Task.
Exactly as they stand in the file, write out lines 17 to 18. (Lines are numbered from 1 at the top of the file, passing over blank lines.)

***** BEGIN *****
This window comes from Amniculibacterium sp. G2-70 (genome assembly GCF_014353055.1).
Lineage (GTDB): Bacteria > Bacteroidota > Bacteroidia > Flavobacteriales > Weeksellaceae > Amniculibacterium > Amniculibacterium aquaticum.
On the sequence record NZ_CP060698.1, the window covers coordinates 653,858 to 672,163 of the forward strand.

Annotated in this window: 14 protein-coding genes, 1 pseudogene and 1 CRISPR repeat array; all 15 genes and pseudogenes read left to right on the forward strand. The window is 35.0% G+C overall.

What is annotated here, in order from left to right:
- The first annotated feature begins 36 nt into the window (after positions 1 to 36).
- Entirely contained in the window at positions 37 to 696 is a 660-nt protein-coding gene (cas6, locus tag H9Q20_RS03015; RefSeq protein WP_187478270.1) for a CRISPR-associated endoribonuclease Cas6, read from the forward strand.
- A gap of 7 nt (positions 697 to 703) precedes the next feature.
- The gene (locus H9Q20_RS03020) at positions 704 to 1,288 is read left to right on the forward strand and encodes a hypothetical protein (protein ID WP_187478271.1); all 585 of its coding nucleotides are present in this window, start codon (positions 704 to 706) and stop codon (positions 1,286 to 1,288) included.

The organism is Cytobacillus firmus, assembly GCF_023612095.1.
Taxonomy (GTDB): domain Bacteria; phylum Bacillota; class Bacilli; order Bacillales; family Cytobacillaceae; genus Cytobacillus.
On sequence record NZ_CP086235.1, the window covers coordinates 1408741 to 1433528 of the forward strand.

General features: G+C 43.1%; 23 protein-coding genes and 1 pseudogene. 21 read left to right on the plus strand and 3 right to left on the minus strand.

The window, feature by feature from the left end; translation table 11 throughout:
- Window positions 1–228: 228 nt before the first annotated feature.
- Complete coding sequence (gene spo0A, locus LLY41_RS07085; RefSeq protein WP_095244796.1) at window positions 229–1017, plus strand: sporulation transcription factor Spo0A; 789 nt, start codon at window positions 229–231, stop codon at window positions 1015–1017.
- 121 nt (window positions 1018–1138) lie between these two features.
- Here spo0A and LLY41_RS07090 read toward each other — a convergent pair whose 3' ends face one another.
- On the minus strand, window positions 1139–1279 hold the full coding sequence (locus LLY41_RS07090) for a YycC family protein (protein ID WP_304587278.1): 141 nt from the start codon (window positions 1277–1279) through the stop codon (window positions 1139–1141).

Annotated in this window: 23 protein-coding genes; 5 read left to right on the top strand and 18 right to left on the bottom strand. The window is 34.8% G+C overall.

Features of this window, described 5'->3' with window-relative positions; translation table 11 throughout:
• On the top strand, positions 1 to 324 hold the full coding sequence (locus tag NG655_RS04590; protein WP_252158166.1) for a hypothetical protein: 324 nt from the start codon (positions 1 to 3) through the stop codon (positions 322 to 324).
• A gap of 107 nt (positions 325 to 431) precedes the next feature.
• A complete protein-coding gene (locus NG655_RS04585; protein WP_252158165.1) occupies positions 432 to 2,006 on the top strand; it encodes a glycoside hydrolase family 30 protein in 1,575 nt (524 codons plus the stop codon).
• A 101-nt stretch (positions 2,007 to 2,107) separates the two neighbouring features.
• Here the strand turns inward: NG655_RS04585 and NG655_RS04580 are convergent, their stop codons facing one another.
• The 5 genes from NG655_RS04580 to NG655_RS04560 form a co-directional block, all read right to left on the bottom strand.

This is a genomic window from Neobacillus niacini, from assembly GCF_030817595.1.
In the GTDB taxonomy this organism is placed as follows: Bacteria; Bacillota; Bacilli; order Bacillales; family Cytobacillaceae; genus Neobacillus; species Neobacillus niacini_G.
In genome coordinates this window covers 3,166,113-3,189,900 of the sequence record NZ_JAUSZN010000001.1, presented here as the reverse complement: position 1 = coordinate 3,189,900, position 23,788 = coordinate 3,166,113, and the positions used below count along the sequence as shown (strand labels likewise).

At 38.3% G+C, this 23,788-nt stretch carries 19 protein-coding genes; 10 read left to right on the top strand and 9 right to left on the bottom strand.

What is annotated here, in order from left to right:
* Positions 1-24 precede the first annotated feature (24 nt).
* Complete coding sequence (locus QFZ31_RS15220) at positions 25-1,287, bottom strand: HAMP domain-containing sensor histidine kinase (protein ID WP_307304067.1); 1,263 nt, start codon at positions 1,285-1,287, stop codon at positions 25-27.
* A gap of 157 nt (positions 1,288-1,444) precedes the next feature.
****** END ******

- 121 nt (window positions 1018–1138) lie between these two features.
- Here spo0A and LLY41_RS07090 read toward each other — a convergent pair whose 3' ends face one another.